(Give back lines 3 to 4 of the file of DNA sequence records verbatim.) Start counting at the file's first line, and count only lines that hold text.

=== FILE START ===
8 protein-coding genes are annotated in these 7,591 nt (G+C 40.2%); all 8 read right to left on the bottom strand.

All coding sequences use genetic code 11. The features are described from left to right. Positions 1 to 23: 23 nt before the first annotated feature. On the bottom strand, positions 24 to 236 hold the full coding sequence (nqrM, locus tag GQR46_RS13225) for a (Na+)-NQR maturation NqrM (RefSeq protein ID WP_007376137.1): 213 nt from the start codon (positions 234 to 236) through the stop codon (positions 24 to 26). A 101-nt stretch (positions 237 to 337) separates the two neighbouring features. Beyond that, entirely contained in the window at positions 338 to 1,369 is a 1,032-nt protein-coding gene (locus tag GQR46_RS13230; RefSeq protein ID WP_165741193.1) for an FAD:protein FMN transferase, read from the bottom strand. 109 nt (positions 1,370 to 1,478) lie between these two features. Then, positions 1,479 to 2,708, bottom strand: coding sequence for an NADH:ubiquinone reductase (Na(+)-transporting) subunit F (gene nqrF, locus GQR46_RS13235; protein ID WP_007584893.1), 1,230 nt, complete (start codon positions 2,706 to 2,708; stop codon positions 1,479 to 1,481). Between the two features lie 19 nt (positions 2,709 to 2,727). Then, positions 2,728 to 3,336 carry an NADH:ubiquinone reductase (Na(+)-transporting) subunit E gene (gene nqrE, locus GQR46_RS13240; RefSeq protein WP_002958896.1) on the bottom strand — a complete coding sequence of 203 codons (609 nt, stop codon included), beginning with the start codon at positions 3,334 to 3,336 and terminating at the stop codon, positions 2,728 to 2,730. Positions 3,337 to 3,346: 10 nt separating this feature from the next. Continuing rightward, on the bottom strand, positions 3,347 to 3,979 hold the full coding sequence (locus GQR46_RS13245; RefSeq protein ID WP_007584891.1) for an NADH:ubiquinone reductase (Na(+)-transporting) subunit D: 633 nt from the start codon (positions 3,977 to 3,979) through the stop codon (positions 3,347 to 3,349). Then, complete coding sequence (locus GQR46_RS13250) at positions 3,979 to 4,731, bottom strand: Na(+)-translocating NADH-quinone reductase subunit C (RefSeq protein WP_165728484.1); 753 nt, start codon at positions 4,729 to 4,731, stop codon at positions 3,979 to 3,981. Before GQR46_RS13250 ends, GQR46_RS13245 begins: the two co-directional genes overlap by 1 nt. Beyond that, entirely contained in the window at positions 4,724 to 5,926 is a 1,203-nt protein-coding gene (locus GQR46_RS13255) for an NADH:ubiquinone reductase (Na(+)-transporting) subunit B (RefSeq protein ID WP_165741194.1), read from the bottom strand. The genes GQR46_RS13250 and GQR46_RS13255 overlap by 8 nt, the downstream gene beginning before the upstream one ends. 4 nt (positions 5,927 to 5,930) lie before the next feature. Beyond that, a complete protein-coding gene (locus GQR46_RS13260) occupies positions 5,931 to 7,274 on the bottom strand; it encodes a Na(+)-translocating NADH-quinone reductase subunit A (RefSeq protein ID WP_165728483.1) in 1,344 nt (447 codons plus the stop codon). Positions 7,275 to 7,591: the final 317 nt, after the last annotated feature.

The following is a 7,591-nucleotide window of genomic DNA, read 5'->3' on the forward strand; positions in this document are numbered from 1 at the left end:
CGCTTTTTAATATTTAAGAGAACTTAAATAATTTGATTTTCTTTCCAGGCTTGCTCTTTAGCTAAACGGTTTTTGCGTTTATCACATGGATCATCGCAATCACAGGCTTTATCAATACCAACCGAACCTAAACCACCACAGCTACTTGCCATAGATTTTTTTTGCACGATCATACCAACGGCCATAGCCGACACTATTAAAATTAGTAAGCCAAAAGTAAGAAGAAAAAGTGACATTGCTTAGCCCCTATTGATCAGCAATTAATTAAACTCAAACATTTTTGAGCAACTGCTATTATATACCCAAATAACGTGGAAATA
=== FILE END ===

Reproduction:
The following is a 7,591-nucleotide window of genomic DNA, read 5'->3' on the forward strand; positions in this document are numbered from 1 at the left end:
CGCTTTTTAATATTTAAGAGAACTTAAATAATTTGATTTTCTTTCCAGGCTTGCTCTTTAGCTAAACGGTTTTTGCGTTTATCACATGGATCATCGCAATCACAGGCTTTATCAATACCAACCGAACCTAAACCACCACAGCTACTTGCCATAGATTTTTTTTGCACGATCATACCAACGGCCATAGCCGACACTATTAAAATTAGTAAGCCAAAAGTAAGAAGAAAAAGTGACATTGCTTAGCCCCTATTGATCAGCAATTAATTAAACTCAAACATTTTTGAGCAACTGCTATTATATACCCAAATAACGTGGAAATA